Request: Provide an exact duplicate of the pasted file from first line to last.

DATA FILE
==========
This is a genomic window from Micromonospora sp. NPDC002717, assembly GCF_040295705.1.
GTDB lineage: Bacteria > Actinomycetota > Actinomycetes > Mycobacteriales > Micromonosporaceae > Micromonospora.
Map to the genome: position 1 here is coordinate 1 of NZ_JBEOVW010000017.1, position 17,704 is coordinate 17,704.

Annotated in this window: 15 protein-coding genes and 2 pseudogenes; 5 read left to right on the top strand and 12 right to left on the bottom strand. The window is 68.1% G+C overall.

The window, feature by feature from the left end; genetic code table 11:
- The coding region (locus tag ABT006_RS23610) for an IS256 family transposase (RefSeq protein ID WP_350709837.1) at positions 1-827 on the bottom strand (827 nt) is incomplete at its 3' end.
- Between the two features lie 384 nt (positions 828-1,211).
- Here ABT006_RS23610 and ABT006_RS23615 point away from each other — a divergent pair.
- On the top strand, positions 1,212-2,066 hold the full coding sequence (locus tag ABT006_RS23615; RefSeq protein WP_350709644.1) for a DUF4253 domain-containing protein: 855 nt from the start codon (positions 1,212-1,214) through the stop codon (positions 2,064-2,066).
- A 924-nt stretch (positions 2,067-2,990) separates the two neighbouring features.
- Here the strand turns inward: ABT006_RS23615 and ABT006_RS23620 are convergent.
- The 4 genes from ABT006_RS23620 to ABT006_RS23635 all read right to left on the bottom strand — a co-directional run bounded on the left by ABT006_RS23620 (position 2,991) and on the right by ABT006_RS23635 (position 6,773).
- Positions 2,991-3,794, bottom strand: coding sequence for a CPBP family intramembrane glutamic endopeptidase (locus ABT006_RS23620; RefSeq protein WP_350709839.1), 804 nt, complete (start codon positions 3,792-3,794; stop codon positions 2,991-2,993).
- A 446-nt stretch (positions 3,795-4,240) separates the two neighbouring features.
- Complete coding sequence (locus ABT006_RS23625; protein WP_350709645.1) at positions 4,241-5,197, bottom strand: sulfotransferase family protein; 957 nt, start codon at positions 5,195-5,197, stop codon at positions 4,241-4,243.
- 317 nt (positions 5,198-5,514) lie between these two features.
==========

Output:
This is a genomic window from Micromonospora sp. NPDC002717, assembly GCF_040295705.1.
GTDB lineage: Bacteria > Actinomycetota > Actinomycetes > Mycobacteriales > Micromonosporaceae > Micromonospora.
Map to the genome: position 1 here is coordinate 1 of NZ_JBEOVW010000017.1, position 17,704 is coordinate 17,704.

Annotated in this window: 15 protein-coding genes and 2 pseudogenes; 5 read left to right on the top strand and 12 right to left on the bottom strand. The window is 68.1% G+C overall.

The window, feature by feature from the left end; genetic code table 11:
- The coding region (locus tag ABT006_RS23610) for an IS256 family transposase (RefSeq protein ID WP_350709837.1) at positions 1-827 on the bottom strand (827 nt) is incomplete at its 3' end.
- Between the two features lie 384 nt (positions 828-1,211).
- Here ABT006_RS23610 and ABT006_RS23615 point away from each other — a divergent pair.
- On the top strand, positions 1,212-2,066 hold the full coding sequence (locus tag ABT006_RS23615; RefSeq protein WP_350709644.1) for a DUF4253 domain-containing protein: 855 nt from the start codon (positions 1,212-1,214) through the stop codon (positions 2,064-2,066).
- A 924-nt stretch (positions 2,067-2,990) separates the two neighbouring features.
- Here the strand turns inward: ABT006_RS23615 and ABT006_RS23620 are convergent.
- The 4 genes from ABT006_RS23620 to ABT006_RS23635 all read right to left on the bottom strand — a co-directional run bounded on the left by ABT006_RS23620 (position 2,991) and on the right by ABT006_RS23635 (position 6,773).
- Positions 2,991-3,794, bottom strand: coding sequence for a CPBP family intramembrane glutamic endopeptidase (locus ABT006_RS23620; RefSeq protein WP_350709839.1), 804 nt, complete (start codon positions 3,792-3,794; stop codon positions 2,991-2,993).
- A 446-nt stretch (positions 3,795-4,240) separates the two neighbouring features.
- Complete coding sequence (locus ABT006_RS23625; protein WP_350709645.1) at positions 4,241-5,197, bottom strand: sulfotransferase family protein; 957 nt, start codon at positions 5,195-5,197, stop codon at positions 4,241-4,243.
- 317 nt (positions 5,198-5,514) lie between these two features.